Shangri-La: an earthly paradise, a Tibetan concept of utopia.
Shangri-La Dialogue: an earthly para-diplomatic conference, a Singaporean concept of influence.
That’s right. Not content with sending some of its army of correspondents to the Venice Biennale this weekend, where the DLR has had to endure champagne, art and parties, we have also despatched our rabid hordes to the Shangri-La Dialogue in Singapore, where we have had to endure humidity, politics and hour-long speaking sessions by dark-suited Asian ministers. I think we know which correspondents have got the best deal.
Still, the SLD 2011 has had some interesting tidbits. Amid all the bland statements by East Asian ministers, talking disingenuously about peace, co-operation and trust while at the same time building record numbers of boats, tanks and guns, some nibs have emerged.
Robert Gates gave his final major policy statement in Asia before stepping down on 1 July. He avoided the temptation of giving a valedictory address full of post-policy justifications and self-laudatory remarks, and instead offered a solid exposition of continued US commitment to East Asian allies. The subtext, though, appeared to be “our budget’s shrinking and our focus is on the Middle East – sorry, Asia.”
General Liang Guanglie, China’s defence minister, brought to the conference the best combover seen since Bobby Charlton in ’66. He also brought the longest speech: 45 minutes of interspersing the words ‘peace’ and ‘co-operation’ with banal verbs, while failing to mention, say, the aircraft carrier they’re about to launch, the new stealth fighter they’ve built, anti-satellite weapons or the anti-ship ballistic missile that’s got everyone east of Hawaii hot under the collar. Still, his presence, as the first ministerial-level delegation to Shangri-La, was significant in itself.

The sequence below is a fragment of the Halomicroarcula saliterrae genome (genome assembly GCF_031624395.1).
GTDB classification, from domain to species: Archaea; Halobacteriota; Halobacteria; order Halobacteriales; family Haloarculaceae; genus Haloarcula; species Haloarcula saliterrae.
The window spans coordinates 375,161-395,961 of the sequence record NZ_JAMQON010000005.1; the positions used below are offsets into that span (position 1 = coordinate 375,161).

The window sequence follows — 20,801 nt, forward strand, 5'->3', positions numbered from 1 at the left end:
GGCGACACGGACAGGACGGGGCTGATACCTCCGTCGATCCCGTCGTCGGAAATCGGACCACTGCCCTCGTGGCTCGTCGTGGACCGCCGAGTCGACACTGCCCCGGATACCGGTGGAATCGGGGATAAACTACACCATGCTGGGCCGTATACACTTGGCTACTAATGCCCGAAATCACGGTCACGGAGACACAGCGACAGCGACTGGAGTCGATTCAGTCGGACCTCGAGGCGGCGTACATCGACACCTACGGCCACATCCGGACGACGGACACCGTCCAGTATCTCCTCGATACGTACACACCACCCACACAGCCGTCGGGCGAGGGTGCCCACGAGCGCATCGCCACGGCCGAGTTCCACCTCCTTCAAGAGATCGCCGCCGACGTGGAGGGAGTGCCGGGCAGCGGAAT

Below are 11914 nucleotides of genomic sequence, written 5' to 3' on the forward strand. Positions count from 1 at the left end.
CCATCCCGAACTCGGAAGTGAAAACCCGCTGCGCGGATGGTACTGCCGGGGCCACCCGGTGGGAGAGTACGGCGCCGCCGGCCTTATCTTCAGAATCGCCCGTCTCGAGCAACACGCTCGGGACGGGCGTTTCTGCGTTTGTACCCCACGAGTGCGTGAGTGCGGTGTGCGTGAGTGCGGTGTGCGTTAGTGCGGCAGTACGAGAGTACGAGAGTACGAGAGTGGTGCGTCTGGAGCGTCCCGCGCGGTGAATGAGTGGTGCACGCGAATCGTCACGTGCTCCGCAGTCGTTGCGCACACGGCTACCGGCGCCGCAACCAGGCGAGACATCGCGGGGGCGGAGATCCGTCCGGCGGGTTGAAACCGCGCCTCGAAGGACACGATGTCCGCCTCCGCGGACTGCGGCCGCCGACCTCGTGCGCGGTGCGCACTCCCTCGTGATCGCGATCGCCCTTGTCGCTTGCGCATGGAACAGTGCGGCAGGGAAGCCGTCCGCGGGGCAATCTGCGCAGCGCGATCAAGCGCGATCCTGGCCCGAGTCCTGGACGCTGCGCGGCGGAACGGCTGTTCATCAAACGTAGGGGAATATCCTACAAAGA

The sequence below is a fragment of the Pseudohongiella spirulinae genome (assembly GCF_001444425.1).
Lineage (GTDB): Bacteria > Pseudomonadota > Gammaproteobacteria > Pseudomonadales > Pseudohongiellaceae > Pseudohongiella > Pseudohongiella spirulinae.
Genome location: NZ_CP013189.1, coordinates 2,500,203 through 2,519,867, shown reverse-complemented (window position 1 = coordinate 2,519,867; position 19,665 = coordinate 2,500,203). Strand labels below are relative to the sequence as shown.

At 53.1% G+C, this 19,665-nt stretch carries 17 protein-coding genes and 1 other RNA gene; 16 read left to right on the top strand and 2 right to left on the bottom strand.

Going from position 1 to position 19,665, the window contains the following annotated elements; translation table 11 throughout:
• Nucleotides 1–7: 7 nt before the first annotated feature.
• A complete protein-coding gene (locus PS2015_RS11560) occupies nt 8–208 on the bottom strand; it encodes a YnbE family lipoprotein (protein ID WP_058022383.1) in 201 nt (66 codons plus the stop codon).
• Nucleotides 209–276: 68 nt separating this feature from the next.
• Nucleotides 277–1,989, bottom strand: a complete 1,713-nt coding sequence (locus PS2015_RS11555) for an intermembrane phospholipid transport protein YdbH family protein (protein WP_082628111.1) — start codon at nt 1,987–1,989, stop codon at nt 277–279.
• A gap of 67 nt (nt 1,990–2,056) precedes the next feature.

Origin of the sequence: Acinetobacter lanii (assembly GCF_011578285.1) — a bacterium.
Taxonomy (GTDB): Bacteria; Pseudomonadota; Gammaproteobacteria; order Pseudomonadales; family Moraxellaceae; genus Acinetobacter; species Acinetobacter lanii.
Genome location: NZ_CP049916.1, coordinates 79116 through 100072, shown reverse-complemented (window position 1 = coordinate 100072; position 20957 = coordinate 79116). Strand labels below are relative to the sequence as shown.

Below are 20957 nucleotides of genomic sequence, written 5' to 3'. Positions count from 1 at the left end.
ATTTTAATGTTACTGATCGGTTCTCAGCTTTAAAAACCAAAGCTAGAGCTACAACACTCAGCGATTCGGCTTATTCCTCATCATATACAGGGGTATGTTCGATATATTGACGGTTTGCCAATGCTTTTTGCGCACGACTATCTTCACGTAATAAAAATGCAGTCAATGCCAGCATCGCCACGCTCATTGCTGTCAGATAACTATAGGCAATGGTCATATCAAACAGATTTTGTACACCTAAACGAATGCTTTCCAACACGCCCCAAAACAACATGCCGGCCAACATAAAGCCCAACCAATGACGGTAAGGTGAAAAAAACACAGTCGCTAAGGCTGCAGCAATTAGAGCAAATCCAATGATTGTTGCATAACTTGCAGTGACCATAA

Some pointed remarks were directed at Liang by Vietnamese, Philippine and other ministers, irate at recent events in the South China Sea that suggest a more assertive China. But in reality, the real talking is done in the backroom bilateral meetings held on the sidelines of the conference.
Two things seemed to be apparent from the weekend, though. One, Sino-US positions in Southeast Asia are hardening and the regional countries are increasingly concerned by Beijing’s newfound confidence. And two, if you’re hosting a conference in Singapore in 95% humidity, don’t have an outdoor evening party; watching ageing white men soak their shirts with sweat is enough to put even the DLR off its dinner.